The Quadrature of the Parabola
In the third century before Christ, Archimedes (c. 287 BC – c. 212 BC), the great Greek mathematician, physicist, astronomer, inventor, and engineer, computed the area of the region bounded by a parabola and one of its chords. His argument is of historical interest because it anticipates the development of integral calculus by almost two thousand years.
To begin, we first prove that the tangent at the endpoint of a diameter is parallel with the family of chords giving rise to the diameter, and that the extension of the diameter
is concurrent with the pair of tangents at the endpoints of each chord. Furthermore, the
endpoint of the diameter is the midpoint of the median of the resulting
triangle, and the tangent at the endpoint bisects the two other sides.
Given a chord PQ on the parabola with focus F and directrix l, let S be the intersection point between the tangents at P and Q. Let M be the midpoint of the chord PQ. Let A be the foot of the perpendicular from P to l, and B the foot of the perpendicular from Q to l.
Consider the triangle ABF. Our arguments on the last page show that PS is the perpendicular bisector of AF and that QS is the perpendicular bisector of BF. The perpendicular bisectors of the sides of a triangle are concurrent at the circumcenter, so the perpendicular from S to l bisects AB. It follows that the perpendicular bisects PQ as well, since these are the
legs of a trapezoid. So MS is the perpendicular, hence is parallel to the axis
and therefore contains the diameter. Let R be the endpoint of the diameter.
The same argument applies to triangle PRX, where X is the intersection point between the tangents at P and R. So the median of PRX through X is
parallel to RS. The Midsegment Theorem therefore implies that X is the midpoint of PS. Similarly, the point Y where the tangents at Q and R intersect is the midpoint of QS. It follows from the Midsegment Theorem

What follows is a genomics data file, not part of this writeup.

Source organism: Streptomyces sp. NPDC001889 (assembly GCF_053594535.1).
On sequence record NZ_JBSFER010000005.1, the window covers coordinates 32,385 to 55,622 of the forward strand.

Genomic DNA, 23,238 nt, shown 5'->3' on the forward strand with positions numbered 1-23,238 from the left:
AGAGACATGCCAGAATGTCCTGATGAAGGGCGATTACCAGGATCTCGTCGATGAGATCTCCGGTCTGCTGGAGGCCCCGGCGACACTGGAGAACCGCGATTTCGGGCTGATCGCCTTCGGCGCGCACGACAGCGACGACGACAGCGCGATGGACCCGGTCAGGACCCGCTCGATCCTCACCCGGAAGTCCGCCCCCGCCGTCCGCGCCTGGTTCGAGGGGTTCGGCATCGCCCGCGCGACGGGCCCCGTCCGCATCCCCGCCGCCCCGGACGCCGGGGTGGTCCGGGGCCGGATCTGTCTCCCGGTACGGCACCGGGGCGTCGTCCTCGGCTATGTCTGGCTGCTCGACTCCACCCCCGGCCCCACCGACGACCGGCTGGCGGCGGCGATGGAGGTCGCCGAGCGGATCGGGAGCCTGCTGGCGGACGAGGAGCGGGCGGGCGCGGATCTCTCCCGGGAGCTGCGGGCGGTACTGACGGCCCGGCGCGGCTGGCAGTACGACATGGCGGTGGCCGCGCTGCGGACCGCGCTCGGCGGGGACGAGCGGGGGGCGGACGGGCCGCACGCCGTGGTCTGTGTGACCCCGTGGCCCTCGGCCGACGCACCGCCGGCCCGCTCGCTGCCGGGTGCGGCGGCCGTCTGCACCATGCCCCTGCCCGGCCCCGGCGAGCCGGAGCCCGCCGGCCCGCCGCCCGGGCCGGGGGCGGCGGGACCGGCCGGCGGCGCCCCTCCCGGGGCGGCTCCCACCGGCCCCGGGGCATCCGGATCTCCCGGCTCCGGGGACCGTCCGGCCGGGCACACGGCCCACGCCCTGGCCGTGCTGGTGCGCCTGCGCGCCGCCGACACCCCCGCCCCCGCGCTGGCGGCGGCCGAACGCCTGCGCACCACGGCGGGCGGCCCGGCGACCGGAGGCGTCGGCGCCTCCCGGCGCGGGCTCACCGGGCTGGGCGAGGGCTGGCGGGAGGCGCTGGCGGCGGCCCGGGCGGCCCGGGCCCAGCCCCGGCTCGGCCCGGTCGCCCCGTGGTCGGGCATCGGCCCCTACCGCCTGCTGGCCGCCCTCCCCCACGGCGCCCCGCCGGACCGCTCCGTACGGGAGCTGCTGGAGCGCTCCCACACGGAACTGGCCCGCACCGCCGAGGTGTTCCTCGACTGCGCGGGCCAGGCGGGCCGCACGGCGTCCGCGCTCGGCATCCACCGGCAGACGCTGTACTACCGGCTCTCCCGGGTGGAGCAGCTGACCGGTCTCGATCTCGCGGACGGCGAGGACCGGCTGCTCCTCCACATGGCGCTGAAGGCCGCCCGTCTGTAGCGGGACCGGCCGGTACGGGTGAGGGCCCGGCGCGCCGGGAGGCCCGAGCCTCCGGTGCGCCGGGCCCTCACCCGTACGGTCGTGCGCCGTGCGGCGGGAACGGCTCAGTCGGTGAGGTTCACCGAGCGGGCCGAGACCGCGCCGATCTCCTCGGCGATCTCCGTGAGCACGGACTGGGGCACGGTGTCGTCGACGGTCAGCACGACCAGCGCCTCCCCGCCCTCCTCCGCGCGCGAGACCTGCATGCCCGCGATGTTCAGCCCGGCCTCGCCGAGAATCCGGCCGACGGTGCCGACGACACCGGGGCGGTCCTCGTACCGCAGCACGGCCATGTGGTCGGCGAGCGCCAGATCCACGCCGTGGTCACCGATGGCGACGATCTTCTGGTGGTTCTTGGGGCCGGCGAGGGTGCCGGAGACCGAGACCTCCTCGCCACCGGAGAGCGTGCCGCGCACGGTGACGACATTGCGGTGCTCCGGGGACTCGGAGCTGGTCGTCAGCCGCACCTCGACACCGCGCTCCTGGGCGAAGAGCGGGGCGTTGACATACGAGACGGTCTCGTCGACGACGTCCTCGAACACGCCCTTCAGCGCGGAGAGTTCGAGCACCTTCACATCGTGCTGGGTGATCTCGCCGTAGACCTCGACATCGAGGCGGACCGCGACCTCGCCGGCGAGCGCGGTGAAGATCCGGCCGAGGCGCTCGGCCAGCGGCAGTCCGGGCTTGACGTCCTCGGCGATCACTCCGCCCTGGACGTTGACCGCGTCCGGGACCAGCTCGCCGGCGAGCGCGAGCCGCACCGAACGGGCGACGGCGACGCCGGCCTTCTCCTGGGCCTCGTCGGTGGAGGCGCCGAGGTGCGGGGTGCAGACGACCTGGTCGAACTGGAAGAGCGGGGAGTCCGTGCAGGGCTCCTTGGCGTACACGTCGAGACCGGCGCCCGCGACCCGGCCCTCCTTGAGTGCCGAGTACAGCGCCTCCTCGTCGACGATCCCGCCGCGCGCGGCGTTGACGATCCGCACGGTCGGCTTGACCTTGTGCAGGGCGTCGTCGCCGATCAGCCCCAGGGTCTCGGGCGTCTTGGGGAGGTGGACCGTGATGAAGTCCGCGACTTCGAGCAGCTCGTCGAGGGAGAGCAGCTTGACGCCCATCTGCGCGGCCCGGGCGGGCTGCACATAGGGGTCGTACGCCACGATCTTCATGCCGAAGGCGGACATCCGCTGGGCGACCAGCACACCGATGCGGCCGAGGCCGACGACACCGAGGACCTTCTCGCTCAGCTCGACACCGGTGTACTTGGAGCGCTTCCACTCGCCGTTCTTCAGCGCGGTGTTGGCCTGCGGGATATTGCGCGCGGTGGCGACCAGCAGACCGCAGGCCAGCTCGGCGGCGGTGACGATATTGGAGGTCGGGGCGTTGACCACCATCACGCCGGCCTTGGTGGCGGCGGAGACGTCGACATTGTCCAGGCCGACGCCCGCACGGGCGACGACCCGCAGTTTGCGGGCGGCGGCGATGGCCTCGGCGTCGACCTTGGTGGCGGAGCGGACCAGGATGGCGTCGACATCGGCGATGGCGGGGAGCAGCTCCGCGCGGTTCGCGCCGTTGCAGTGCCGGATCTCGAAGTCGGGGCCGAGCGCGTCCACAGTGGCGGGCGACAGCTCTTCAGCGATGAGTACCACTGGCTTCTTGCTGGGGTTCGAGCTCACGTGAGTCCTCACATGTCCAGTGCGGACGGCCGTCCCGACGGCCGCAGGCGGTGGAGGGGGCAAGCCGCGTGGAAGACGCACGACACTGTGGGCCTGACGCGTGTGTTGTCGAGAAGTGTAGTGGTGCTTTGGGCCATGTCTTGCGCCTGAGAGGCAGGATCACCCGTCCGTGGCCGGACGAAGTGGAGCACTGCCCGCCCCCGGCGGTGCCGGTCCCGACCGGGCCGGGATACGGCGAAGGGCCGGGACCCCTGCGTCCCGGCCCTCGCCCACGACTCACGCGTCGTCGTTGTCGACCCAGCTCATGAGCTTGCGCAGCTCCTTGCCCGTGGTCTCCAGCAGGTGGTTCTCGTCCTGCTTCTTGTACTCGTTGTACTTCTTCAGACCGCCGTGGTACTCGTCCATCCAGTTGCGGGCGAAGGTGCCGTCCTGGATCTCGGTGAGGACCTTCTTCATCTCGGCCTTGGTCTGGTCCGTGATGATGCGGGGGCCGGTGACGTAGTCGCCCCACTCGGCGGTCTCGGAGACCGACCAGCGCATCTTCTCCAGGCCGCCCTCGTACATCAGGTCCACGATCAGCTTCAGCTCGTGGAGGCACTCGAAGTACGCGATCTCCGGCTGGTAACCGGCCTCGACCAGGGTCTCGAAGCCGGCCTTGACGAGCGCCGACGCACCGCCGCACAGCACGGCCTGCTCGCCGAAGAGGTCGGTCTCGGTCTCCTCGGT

that XY is parallel to PQ, and R is the midpoint of MS.
The triangle PQS bounded by a chord PQ and the tangents at the endpoints of the chord is called an Archimedean triangle for the parabola. In his short book The Quadrature of the Parabola, Archimedes establishes that the area of the segment contained by the chord and the parabola is two-thirds the area of the Archimedean triangle given by the chord.
First, note that the area of triangle PQR is 1/2 ⋅ AB ⋅ MR. On the other hand, the area of PQS is 1/2 ⋅ AB ⋅ MS. It follows that the area of PQR is half the area of PQS. By a similar argument, PUR is half the area of PXR, and QVR is half the area of QYR. The areas of PUR and QVR therefore sum to one-eighth the area of PQS. Our approximation of the area is therefore
1/2 ⋅ (1 + 1/4)
times the area of PQS. We continue in this fasion, approximating the parabolic segment more and more closely with triangles. The limit of these approximations is k times the area of PQS, where
k = 1/2 ⋅ (1 + 1/4 + 1/4^{2} + ⋯)
If we set
x = 1 + 1/4 + 1/4^{2} + ⋯
then
1/4 ⋅ x = 1/4 + 1/4^{2} + 1/4^{3} + ⋯ = x – 1
So x = 4/3, and k = 2/3. It follows that the area of the segment is two-thirds the area of PQS, as was claimed.
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